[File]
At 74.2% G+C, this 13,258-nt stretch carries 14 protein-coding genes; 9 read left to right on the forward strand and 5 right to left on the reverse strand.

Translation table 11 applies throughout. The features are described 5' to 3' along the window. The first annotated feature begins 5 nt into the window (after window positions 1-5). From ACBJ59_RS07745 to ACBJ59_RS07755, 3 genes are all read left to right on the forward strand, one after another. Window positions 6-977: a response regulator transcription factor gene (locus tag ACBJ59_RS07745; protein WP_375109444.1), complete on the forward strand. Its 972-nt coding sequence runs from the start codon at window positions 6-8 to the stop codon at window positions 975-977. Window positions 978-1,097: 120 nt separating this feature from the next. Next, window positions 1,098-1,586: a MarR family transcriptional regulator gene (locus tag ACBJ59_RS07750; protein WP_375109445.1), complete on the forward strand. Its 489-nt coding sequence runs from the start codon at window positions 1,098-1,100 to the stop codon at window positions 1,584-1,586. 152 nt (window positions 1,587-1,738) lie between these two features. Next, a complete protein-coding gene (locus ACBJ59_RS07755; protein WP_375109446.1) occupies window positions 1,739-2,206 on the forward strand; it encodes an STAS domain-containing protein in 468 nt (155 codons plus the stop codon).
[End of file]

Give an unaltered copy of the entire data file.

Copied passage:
At 74.2% G+C, this 13,258-nt stretch carries 14 protein-coding genes; 9 read left to right on the forward strand and 5 right to left on the reverse strand.

Translation table 11 applies throughout. The features are described 5' to 3' along the window. The first annotated feature begins 5 nt into the window (after window positions 1-5). From ACBJ59_RS07745 to ACBJ59_RS07755, 3 genes are all read left to right on the forward strand, one after another. Window positions 6-977: a response regulator transcription factor gene (locus tag ACBJ59_RS07745; protein WP_375109444.1), complete on the forward strand. Its 972-nt coding sequence runs from the start codon at window positions 6-8 to the stop codon at window positions 975-977. Window positions 978-1,097: 120 nt separating this feature from the next. Next, window positions 1,098-1,586: a MarR family transcriptional regulator gene (locus tag ACBJ59_RS07750; protein WP_375109445.1), complete on the forward strand. Its 489-nt coding sequence runs from the start codon at window positions 1,098-1,100 to the stop codon at window positions 1,584-1,586. 152 nt (window positions 1,587-1,738) lie between these two features. Next, a complete protein-coding gene (locus ACBJ59_RS07755; protein WP_375109446.1) occupies window positions 1,739-2,206 on the forward strand; it encodes an STAS domain-containing protein in 468 nt (155 codons plus the stop codon).